Having such detail on the AGV’s movement can also reduce maintenance costs and improve uptime. By tracking the AGV actuator and the travel distance and comparing it to the predicted life cycle, maintenance teams can reduce downtime by proactively replacing components before they break.
Mixing and Matching Other Motion Components
An actuator assembly includes a gearbox with several different gear reductions that can be adapted for load and speed, a lead screw, a nut that could have multiple capabilities, and a motor that might either be brushed or feature brushless steppers. Modern electric actuators offer more flexibility in configuring these options within the same envelope.
When partnering with a manufacturer whose can create collaboration among all engineers, the result is an actuator that meets the specific application requirements and quickly delivers a more accurate solution that also is less expensive.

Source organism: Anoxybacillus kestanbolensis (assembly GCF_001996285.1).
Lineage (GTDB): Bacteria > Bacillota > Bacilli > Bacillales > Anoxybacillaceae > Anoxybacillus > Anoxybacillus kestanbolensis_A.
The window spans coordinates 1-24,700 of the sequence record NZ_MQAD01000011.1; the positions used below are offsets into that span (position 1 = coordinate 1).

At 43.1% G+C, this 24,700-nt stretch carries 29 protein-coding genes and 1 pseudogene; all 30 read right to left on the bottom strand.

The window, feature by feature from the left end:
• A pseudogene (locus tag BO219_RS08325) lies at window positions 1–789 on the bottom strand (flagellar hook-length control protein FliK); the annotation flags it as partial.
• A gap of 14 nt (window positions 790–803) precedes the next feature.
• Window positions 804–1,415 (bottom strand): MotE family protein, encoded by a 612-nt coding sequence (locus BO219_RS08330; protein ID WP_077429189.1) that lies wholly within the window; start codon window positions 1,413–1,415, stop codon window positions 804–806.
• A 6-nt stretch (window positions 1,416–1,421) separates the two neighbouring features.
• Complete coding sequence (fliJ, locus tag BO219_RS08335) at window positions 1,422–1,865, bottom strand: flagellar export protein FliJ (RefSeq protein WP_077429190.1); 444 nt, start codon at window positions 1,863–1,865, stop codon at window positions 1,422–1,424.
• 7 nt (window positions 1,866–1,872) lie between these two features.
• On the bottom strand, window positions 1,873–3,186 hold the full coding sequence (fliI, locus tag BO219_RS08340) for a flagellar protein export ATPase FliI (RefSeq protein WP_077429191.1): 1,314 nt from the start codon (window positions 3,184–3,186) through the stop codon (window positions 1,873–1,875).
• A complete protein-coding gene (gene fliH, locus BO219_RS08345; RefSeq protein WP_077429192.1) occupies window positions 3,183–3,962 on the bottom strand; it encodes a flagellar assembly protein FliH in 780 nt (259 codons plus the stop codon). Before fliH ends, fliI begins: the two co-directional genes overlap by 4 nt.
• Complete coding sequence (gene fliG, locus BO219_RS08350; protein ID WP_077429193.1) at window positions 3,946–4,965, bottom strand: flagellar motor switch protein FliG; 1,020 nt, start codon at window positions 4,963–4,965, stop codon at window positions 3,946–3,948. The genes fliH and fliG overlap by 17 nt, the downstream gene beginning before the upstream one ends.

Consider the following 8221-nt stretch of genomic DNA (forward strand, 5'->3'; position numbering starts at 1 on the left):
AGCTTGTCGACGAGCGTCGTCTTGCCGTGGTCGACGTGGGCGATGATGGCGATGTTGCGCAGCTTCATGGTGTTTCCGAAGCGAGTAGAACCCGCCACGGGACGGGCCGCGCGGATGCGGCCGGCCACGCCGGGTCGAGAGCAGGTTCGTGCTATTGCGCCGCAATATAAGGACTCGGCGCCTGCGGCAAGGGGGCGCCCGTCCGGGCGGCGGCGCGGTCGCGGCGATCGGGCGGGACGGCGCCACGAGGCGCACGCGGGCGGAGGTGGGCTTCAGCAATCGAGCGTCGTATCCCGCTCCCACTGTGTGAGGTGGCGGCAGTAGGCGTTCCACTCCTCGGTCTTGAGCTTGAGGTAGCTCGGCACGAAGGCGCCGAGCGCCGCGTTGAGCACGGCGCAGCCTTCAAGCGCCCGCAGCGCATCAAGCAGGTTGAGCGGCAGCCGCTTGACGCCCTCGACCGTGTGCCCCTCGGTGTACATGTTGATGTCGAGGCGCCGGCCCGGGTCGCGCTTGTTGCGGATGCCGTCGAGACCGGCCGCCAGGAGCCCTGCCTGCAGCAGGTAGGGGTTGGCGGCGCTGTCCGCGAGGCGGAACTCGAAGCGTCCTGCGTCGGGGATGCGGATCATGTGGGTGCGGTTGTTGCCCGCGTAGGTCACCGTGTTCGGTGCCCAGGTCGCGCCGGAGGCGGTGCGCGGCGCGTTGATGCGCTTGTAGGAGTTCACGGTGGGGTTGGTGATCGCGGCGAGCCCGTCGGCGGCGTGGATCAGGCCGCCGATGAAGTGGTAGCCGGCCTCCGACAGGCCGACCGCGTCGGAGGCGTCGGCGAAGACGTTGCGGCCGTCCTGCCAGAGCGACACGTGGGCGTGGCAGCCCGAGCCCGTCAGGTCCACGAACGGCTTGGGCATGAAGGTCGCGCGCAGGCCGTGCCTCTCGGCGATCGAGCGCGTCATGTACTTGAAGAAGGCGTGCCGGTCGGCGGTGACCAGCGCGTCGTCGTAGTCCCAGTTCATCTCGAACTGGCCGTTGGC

If the application calls for higher speed, the designer could use a lower gear reduction. If it requires optimization for lifting force, they might use a higher gear reduction to maximize current that can adjust the voltage. If safety is a primary concern, they might integrate limit switches for an interlock design. However, one of the most significant choices impacting AGVs, is to optimize around the duty cycle by using brushless motors instead of the brushed variety.